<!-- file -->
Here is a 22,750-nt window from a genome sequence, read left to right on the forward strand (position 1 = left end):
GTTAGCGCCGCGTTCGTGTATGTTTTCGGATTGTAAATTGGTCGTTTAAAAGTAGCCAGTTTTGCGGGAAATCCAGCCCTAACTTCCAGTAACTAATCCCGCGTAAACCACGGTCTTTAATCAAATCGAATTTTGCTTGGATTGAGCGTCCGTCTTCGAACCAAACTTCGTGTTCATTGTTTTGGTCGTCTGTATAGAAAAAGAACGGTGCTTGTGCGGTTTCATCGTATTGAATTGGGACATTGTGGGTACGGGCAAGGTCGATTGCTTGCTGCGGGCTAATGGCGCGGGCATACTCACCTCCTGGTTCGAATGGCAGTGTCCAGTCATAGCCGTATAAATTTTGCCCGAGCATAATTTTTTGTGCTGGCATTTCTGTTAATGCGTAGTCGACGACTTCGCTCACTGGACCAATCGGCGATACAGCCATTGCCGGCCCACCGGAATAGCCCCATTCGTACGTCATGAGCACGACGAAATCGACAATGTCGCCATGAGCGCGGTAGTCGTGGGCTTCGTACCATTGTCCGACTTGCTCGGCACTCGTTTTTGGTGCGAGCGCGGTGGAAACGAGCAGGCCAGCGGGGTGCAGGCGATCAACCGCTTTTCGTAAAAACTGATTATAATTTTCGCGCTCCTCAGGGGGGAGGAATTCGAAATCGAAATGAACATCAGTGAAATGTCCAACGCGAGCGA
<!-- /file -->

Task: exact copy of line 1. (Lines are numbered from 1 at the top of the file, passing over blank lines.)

Here is a 22,750-nt window from a genome sequence, read left to right on the forward strand (position 1 = left end):